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What's New in Green

IBM makes new strides in energy efficiency and passes along the secrets to you


 

IBM’s eco-responsible Project Big Green is making a big difference and expects to continue its path to change with several new enhancements. Project Big Green is “IBM’s effort to improve the energy efficiency of its IT infrastructure,” says Rich Lechner, vice president, IBM Systems and Technology Group, who has overall responsibility for IBM’s energy-efficiency initiatives. “It’s a broad portfolio of offerings that gives a holistic approach from the facilities level through systems and virtualization with an eye toward energy optimization.”

To date, more than 2,000 customers around the world have improved their IT energy efficiency through Project Big Green. “A number of clients have achieved measurable results,” Lechner says, “including floor-space reduction as great as 80 percent and energy reduction on an average of 40 percent, although some clients are seeing total energy reduction within the data center of 75 to 80 percent. They’re seeing the utilization of their assets—servers, storage and networking—triple, and in some cases quadruple, over the previous environment.”

New Enhancements

Project Big Green was designed to cover five major areas: diagnose, build, virtualization, liquid cooling and active energy management. Since May 2007, “we’ve made enhancements in each of those areas,” Lechner says.

In the active energy management area, IBM now offers the capability to monitor and manage not only servers, storage and networking devices, but also facilities equipment such as air conditioning, lighting systems and chillers within the data center. This area is being realized by IBM’s work with several partners such as American Power Conversion and General Electric Co.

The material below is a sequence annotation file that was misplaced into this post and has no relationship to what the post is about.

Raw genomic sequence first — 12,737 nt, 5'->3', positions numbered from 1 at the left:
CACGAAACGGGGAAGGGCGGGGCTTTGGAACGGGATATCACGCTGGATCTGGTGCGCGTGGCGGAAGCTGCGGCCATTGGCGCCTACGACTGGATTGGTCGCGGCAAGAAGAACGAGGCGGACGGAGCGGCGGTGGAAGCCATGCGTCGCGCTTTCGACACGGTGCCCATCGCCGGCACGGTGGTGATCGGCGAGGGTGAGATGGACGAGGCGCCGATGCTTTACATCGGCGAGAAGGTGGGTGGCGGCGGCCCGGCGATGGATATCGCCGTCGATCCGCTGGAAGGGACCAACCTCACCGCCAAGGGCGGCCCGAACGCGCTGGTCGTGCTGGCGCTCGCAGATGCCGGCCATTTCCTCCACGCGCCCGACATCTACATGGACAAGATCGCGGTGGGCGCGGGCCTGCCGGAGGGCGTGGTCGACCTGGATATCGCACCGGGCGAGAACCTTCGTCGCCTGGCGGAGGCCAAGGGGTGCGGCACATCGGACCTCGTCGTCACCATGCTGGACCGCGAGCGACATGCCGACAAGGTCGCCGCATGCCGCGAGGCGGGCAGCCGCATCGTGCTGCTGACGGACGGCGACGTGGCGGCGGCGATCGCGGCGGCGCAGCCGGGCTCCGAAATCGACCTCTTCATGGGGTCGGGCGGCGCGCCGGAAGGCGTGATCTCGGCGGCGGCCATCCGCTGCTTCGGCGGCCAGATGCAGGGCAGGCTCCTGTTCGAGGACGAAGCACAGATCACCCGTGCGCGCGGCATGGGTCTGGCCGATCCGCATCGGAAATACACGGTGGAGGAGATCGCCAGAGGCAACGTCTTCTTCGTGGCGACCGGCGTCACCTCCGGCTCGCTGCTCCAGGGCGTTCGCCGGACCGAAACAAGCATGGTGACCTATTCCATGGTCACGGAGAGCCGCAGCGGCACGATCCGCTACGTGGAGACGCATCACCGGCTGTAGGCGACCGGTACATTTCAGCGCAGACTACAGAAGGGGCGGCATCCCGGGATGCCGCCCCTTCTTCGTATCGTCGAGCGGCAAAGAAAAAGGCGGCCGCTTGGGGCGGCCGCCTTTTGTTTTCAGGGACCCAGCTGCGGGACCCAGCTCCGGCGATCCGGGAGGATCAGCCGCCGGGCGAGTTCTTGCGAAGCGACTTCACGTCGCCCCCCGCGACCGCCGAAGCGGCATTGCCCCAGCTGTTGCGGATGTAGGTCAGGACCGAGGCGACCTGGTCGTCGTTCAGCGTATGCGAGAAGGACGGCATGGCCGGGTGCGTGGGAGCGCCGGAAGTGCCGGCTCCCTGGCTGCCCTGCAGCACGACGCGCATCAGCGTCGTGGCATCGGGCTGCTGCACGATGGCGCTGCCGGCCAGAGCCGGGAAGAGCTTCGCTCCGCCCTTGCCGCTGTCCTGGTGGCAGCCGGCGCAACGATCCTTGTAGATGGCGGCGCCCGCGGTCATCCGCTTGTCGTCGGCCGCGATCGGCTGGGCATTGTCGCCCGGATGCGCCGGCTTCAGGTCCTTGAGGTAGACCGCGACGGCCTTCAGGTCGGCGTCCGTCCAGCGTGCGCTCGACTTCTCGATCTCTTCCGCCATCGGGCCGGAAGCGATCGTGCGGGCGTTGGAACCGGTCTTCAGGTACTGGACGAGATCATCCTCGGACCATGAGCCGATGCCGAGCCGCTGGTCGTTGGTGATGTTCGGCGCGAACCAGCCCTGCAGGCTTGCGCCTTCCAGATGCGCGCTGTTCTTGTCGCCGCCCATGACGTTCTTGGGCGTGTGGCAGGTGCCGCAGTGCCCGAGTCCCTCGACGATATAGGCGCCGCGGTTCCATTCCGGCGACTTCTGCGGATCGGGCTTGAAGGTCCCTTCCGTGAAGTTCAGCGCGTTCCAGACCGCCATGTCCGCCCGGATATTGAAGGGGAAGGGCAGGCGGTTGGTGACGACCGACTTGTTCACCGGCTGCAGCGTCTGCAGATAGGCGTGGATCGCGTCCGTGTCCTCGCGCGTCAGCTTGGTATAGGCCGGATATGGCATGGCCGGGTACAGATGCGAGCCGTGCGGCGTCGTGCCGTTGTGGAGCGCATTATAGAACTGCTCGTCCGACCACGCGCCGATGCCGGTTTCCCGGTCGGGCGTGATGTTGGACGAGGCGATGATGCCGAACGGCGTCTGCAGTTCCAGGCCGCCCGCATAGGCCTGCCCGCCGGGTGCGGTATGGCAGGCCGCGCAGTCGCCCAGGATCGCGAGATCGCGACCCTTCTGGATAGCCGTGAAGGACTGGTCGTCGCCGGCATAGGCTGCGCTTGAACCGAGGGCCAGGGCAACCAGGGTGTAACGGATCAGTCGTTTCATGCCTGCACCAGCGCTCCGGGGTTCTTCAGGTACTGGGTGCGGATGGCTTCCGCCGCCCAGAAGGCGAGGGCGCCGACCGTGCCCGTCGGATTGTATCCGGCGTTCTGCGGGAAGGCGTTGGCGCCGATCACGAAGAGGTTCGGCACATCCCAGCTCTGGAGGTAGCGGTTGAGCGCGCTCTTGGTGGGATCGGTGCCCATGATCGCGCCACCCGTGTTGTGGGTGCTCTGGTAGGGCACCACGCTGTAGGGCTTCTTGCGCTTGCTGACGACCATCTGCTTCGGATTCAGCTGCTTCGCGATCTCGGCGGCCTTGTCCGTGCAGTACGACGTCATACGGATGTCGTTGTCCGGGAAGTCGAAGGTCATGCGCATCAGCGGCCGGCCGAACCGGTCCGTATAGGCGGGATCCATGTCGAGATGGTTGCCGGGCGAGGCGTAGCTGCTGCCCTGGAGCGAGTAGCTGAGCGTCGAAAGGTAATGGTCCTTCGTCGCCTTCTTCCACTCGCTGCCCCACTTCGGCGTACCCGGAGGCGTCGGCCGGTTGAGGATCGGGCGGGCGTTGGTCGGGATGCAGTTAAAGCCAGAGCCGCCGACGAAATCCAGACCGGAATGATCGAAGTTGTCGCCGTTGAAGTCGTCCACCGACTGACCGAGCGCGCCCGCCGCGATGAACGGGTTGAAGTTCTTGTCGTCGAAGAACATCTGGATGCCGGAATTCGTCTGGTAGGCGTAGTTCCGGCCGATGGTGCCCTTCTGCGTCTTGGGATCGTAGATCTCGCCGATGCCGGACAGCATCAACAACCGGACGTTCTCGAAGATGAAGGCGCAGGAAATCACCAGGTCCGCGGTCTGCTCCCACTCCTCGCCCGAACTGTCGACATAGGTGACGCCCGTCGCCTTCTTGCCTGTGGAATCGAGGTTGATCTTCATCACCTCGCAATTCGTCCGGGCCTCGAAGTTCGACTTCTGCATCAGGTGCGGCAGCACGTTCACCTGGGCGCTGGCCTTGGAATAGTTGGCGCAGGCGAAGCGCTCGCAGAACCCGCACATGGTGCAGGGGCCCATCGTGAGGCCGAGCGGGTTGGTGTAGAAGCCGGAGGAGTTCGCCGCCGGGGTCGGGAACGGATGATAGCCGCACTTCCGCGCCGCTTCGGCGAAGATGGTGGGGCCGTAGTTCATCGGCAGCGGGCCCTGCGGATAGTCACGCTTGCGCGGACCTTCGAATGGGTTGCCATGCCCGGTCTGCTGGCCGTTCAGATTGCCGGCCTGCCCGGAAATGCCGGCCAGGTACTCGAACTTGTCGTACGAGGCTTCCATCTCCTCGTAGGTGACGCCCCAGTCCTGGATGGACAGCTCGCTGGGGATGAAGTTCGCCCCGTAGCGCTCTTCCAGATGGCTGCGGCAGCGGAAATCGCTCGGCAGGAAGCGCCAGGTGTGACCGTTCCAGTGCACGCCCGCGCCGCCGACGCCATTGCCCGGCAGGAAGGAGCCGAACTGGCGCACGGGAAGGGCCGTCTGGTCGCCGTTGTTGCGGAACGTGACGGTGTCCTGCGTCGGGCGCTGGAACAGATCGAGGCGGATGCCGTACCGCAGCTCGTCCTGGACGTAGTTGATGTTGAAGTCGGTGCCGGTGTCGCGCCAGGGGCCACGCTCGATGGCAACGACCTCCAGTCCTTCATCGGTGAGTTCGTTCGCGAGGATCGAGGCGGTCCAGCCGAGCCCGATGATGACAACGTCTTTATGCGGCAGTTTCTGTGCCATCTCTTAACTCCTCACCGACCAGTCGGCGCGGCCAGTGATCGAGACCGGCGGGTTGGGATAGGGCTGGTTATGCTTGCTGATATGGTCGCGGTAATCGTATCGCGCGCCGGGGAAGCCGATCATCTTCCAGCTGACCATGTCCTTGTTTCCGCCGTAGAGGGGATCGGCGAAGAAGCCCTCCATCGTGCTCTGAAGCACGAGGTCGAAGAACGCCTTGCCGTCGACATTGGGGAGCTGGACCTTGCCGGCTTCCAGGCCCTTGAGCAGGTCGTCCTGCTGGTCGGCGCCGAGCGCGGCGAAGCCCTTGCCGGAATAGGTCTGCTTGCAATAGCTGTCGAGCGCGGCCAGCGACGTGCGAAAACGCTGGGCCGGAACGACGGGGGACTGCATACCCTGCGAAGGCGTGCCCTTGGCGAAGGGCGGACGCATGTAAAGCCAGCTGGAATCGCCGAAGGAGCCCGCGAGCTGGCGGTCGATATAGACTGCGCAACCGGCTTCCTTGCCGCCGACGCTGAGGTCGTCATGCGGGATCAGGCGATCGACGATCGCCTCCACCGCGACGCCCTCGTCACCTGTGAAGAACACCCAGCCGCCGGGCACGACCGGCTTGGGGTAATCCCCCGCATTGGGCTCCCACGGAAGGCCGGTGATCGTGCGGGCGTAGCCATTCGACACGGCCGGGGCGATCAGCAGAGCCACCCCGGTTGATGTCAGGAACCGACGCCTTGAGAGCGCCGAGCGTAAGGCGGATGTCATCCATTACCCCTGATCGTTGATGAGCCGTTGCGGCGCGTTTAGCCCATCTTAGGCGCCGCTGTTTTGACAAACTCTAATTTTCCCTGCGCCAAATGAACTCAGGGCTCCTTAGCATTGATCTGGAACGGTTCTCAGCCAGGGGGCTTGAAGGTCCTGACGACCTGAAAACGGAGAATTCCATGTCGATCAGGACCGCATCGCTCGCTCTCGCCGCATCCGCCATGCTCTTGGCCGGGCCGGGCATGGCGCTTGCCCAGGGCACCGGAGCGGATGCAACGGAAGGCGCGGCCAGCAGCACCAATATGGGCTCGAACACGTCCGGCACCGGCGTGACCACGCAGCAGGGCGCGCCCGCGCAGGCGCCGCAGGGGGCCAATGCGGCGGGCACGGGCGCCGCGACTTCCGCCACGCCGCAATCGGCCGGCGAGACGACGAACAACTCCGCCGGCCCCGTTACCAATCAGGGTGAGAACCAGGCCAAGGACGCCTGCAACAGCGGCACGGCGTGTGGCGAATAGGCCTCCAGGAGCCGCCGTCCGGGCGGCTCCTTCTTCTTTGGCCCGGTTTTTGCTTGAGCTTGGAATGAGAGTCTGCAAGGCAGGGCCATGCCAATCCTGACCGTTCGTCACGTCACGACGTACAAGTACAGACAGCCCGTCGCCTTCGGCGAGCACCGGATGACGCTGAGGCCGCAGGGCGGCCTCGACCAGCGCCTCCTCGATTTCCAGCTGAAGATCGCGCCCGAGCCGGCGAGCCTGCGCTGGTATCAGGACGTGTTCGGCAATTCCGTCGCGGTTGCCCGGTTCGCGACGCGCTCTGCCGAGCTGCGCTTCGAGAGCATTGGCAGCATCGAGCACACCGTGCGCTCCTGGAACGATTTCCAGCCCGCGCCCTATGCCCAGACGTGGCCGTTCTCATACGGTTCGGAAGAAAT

In May, IBM announced that active energy management is being extended “beyond the data center boundaries to include other elements of the facilities such as lighting systems outside the data center area,” Lechner says. That’s an exciting development that opens up new opportunities for customers to boost energy efficiency in their facilities.

Enhancements in the build area encompass new, highly efficient servers, such as the System z10 mainframe and the POWER6 processor system with advanced virtualization capabilities.

Looking at cooling, the new generation of IBM’s rear-door heat exchangers is a stunning innovation in terms of technological development and energy savings. “The first generation extracted 60 percent of the heat generated by a rack of servers right at the source,” Lechner says. “The new generation extracts 100 percent of the heat at the source. In theory, you could deploy these servers with no need for air conditioning.” Eliminating the requirement for air conditioning would yield a substantial cost savings for many companies.

Other innovations include advances in IBM’s storage and server virtualization offerings. Additionally, the company recently introduced WebSphere Virtual Enterprise, which expands virtualization into the application area, improving the its efficiency in terms of energy use. “We’re enhancing the portfolio in every dimension,” Lechner says.

 

Shirley S. Savage is a Maine-based freelance writer. Shirley can be reached at savage.shirley@comcast.net.


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